05 July 2012 17:09 [Source: ICIS news]
LONDON (ICIS)-European spot acetone prices continue to decline as demand slows, supplies improve and feedstock costs come down, market sources agreed on Thursday.
Feedstock propylene prices were also very high during this time.
However, as production resumed to normal levels during the second quarter, acetone spot prices started a gradual decline.
Looking back over the past three years, spot acetone has followed a similar pattern; with notable dips seen around November-December time and peaking in April and May, largely because of production problems occurring around the same time every year.
The direction of feedstock propylene has more of a physiological, rather than direct impact, on spot acetone prices, compared with the acetone contract which is more closely linked to a formula.
However, in recent months the spread between spot acetone and propylene has narrowed and because of this some market followers think that European producers will not allow the prices of spot acetone to drop by much more.
In relation to its current spot prices, an active trader said: “I think prices will bottom out in July and I don’t think they will break €700/tonne ($875/tonne) FD NWE. We are seeing production cutbacks [in phenol] and traders are pushing product because nobody wants volume in their tanks.”
“Demand is lousy and everyone is buying hand-to-mouth because they [the end-users] are expecting even lower prices,” he added.
The trader quoted €760-780/tonne on an FD (free delivered) basis in NWE (northwest
Another trader, based in the ARA (
“I don’t know about this [market] anymore because people are saying different things. Demand is non-existent and sentiment is so negative,” the trader said.
The trader quoted €730-760/tonne FD NWE its market price for this week.
Sentiment was not all doom and gloom: indeed sellers say they can still do business in the €800s/tonne. Some also say their demand for early July has not been so bad.
However, those that have seen a slight boost in their orders books for July, think this could simply be because customers ran their stocks to virtually zero in June in anticipation lower feedstock prices in July.
Inevitably the summer holidays in July and August result demand dip.
In addition exports to Asia remain unworkable with the arbitrage from Europe to
One producer described its demand as “good” and “better than usual”.
“Demand is good, but I am afraid this is only due to previous month where people were trying to understand what was happening and now that are buying again. It’s better than I was expecting, but people are remaining very, very, cautious.”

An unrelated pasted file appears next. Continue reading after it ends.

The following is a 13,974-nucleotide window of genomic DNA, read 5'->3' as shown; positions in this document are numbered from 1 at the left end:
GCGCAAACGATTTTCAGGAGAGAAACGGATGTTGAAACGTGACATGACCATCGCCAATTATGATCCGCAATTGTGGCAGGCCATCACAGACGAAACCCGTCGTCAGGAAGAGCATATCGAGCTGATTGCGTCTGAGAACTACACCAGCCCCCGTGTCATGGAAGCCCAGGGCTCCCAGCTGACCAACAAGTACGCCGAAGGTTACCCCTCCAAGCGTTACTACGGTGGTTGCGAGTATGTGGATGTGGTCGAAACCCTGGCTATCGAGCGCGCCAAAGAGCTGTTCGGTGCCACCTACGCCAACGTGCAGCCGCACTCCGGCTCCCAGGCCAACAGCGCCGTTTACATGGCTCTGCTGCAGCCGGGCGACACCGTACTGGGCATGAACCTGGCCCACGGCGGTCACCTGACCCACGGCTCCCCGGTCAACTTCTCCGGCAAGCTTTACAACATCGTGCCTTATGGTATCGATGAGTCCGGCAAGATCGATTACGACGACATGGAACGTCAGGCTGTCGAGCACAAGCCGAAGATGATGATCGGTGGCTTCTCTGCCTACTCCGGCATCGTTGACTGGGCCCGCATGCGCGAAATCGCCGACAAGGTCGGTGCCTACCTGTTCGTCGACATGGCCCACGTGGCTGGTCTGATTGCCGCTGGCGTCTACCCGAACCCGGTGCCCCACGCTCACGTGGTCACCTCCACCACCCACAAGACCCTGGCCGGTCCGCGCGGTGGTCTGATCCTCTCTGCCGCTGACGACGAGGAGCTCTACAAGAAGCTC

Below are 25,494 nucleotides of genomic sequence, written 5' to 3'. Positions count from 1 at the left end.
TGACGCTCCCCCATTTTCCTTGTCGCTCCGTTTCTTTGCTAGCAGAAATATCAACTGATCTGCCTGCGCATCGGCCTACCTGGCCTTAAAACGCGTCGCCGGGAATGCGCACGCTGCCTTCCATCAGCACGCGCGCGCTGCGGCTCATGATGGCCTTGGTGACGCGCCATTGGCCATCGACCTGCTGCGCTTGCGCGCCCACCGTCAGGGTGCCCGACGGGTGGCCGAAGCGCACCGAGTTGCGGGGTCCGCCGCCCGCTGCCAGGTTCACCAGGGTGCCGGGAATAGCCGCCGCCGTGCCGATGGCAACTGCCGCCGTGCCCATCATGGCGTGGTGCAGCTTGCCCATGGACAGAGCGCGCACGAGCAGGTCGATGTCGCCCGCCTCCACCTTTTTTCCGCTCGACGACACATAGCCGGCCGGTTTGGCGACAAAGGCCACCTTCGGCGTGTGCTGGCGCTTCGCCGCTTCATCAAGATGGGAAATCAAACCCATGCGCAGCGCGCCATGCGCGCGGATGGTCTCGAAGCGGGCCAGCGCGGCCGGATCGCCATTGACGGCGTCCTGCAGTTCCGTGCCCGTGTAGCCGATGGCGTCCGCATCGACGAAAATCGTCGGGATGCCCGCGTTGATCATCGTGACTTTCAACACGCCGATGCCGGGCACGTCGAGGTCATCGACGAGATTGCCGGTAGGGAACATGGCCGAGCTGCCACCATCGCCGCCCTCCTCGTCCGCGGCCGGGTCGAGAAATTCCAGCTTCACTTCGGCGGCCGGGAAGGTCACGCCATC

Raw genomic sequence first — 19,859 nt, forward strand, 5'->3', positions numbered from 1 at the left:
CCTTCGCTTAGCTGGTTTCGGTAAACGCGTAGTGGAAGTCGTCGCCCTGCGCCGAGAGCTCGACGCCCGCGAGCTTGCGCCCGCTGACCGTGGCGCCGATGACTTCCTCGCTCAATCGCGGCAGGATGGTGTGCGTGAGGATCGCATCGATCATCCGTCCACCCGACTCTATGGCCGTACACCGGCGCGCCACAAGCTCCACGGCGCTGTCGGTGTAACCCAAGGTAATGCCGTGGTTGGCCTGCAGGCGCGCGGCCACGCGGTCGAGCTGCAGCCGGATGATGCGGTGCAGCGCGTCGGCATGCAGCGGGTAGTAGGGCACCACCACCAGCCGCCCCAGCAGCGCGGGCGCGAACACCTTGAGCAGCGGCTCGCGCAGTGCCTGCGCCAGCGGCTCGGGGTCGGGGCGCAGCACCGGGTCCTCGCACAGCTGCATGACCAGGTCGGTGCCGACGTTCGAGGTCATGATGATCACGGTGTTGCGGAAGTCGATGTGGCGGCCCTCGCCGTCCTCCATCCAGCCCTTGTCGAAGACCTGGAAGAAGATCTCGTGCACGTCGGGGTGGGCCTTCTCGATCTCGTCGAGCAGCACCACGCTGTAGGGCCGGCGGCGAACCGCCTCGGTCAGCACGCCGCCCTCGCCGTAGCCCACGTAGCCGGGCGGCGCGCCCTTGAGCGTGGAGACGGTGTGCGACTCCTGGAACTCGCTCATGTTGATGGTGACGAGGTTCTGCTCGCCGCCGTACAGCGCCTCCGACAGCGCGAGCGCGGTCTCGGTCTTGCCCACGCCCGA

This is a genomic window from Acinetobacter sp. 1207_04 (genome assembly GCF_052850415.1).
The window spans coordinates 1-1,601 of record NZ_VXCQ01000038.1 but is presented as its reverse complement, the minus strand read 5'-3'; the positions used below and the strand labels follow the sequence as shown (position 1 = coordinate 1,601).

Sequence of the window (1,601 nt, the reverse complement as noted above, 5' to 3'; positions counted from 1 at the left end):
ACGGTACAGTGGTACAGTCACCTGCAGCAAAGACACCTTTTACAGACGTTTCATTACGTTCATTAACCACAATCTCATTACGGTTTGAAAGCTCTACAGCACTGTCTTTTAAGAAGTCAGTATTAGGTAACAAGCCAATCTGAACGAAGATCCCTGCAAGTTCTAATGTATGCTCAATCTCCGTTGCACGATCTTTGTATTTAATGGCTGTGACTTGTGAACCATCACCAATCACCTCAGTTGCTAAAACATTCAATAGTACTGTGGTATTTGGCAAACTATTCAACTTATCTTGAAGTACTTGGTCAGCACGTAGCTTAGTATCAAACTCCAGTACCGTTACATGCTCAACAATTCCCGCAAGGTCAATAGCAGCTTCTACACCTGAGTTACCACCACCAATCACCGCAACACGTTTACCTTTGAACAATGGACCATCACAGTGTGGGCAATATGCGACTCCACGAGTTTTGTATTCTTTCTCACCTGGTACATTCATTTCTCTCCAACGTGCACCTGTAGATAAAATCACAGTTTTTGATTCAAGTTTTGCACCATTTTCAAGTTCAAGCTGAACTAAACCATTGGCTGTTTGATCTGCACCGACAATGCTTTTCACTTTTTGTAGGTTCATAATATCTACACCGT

“Buyers are afraid to put acetone in storage because it might lose value,” the producer added.
Looking ahead to August, the majority of the market is expecting a typical quiet month in terms of demand and pricing.
But the big question mark for the acetone market is the month of September and if this will be a “better” month for the petrochemical sector in general.
In relation to this a European producer said: “For the moment the markets are not under so much pressure, but there are no good signs. I hope September will be good otherwise we risk losing any [positive] results for this year.
On a contractual basis, the July European acetone methyl methacrylate (MMA) contract price has been agreed down by €136/tonne from the June following the €170/tonne drop in the July propylene contract price. The July acetone MMA settlement was agreed at €778/tonne FD NWE.
A major supplier of acetone in
Producers and consumers' interpretations of the balance of the European acetone market were quite different and this had resulted in a tough round of contract price discussions.
The producer said its demand was good and failed to see the length in the market that buyers were talking about. The buyer did not share this view.
Of course, the production of acetone is not determined by acetone demand, but by the demand for its primary phenol.
In the phenol market, producers and consumers have been cutting back on operating rates because global economic concerns have dampened demand for many phenol derivatives, particularly those that are exported to
BPA production accounts for around 40% of phenol demand in
($1 = €0.80)
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